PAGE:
UW-Green Bay students Carol Brehmer, left, and Ebanie Schmidt explain their innovation “PIVOTAL”—a belt designed specifically for outdoor hobbyists and blue-collar workers—during the WiSys Innovation Showcase during WSTS at UW-Stout.

UW-Green Bay students and faculty shine at WSTS

MENOMONIE—UW-Green Bay students and faculty made a big impact at WiSys’ annual celebration of research and innovation, known as WSTS, on July 22-23 at UW-Stout. Some of the UW-Green Bay highlights include:

UW-Green Bay Assistant Prof. Md Maruf Hossain received the Innovator of the Year Award.

Student Akanksha Gurtu’s poster “Sustainable Conversion of Contaminated Water into Potable Water” won third place in the annual Poster Symposium. UW-Green Bay Assistant Prof. Mandeep Bakshi is Gurtu’s faculty advisor.Poster Abstract: Magnetic nanoparticles (NPs) belong to a unique class of nanomaterials with enormous interesting applications in environmental sustainability and in health care. Iron oxide NPs are the most common and widely studied nanomaterials. They are much easier to synthesize at low cost and mainly exist as a-Fe2O3 and Fe3O4 known as hematite and magnetite, respectively. Hydrothermal synthesis is the most common route to synthesize iron oxide NPs. To achieve successful applications, NPs should exist independently in the aqueous phase to provide a maximum surface area. This can be achieved by producing “surface-active magnetic NPs” which is a relatively new class of nanomaterials with little information available in the literature. Surface activity helps the NPs to exploit their applications at immiscible interfaces such as that of the bacterium cell membrane in an aqueous medium. “Surface-active NPs” can be chemically modified to interact with the bacterium cell membrane and hence, they can be employed to remove bacterial contaminations from freshwater simply by applying the external magnetic field. The aim of the present study is to design sustainable biotechnology by using “surface-active magnetic NPs” for removing bacterial contaminations at low cost with high efficiency.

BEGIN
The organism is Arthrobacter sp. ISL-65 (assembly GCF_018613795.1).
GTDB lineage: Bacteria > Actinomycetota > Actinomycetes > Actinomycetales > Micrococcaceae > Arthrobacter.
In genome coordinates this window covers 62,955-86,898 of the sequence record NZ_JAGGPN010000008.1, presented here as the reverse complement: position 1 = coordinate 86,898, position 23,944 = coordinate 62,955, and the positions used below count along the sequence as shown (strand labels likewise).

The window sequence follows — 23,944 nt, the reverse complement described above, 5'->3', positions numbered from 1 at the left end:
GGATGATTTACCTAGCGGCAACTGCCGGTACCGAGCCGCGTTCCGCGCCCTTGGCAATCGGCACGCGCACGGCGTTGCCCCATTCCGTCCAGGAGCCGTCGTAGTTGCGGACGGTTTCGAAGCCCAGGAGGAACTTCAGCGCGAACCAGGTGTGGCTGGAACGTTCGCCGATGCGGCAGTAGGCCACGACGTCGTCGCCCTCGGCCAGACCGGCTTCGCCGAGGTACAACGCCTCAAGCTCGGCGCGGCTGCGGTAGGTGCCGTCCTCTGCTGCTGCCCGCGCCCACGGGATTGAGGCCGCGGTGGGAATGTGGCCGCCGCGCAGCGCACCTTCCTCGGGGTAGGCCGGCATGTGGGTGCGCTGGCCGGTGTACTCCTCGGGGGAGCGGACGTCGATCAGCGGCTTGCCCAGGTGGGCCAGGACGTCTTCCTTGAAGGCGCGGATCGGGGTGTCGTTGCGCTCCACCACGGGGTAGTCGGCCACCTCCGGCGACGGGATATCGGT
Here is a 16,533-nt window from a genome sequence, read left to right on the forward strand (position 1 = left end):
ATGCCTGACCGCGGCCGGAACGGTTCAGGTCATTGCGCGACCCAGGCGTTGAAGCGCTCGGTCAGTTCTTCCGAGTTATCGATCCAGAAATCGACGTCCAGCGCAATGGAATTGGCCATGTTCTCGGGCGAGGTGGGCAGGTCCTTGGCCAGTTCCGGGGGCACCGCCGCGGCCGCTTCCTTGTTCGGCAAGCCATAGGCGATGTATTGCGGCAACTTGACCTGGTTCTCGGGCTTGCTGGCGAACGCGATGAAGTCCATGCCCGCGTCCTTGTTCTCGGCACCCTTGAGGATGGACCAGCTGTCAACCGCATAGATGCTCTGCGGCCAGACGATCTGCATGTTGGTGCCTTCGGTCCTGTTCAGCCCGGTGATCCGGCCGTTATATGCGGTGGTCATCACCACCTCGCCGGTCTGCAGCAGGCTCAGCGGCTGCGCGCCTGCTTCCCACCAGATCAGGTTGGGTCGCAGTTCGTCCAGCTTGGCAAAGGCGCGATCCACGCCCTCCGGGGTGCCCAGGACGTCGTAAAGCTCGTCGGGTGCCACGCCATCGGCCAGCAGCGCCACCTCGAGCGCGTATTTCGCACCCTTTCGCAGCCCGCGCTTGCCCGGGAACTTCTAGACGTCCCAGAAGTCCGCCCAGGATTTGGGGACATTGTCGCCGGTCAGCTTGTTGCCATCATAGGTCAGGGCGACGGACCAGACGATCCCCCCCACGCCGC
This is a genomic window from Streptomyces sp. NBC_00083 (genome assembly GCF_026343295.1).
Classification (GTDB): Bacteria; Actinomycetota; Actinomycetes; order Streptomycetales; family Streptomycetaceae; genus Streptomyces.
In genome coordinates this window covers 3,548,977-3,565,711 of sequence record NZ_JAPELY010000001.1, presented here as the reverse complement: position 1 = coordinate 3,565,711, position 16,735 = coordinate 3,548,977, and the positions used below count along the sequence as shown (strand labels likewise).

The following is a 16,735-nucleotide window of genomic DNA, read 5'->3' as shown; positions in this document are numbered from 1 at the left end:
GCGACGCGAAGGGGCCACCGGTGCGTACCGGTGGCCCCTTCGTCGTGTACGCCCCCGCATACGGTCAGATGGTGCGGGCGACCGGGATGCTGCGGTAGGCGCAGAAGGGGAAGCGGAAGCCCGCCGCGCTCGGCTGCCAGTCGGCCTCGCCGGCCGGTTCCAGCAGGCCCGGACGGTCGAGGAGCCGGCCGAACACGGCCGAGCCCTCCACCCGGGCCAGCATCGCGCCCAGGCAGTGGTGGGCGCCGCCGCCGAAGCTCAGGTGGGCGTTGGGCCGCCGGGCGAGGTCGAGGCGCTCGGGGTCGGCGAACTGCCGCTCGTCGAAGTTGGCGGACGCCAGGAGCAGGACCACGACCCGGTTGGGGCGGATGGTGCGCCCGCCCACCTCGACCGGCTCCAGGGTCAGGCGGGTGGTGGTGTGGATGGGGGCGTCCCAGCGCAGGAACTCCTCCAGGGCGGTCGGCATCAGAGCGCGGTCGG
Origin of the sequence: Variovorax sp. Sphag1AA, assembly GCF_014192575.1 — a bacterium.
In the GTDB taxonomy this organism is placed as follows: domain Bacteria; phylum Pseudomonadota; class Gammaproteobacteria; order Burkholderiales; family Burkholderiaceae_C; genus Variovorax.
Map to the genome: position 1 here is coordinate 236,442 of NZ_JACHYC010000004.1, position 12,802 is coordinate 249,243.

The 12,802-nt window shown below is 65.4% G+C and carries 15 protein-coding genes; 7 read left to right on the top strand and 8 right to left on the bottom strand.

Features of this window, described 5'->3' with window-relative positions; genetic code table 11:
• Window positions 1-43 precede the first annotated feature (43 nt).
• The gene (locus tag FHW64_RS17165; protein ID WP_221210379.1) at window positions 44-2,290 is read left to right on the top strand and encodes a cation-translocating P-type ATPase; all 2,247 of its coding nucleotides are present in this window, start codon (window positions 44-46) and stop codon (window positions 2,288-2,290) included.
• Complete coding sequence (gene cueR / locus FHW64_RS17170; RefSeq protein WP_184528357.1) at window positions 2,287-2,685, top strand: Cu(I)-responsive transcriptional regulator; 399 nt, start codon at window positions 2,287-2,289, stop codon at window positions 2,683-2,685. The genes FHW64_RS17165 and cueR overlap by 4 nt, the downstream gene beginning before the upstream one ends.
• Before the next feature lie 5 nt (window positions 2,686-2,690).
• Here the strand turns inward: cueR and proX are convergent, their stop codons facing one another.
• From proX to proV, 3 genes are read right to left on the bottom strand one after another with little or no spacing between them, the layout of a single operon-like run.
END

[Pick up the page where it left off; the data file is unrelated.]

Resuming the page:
Students Carol Brehmer and Ebanie Schmidt took second place in the Innovation Showcase with their innovation “PIVOTAL.” See more.

Students Emily Lautenschlager, Jenna Bares and Thomas Mlodzik presented their idea for “Scan Shield”—a safe debit card designed specifically for the elderly.

Students Halee Behrens and Katlyn Tappy competed in the WiSys Quick Pitch State Final.

Click thumbnails to enter slideshow view or view the album on Flickr.

– Photos submitted by WiSys.

WiSys is a nonprofit organization that works with faculty, staff, students and alumni of the UW System to facilitate cutting-edge research programs, develop and commercialize discoveries, and foster a spirit of innovative and entrepreneurial thinking across the state.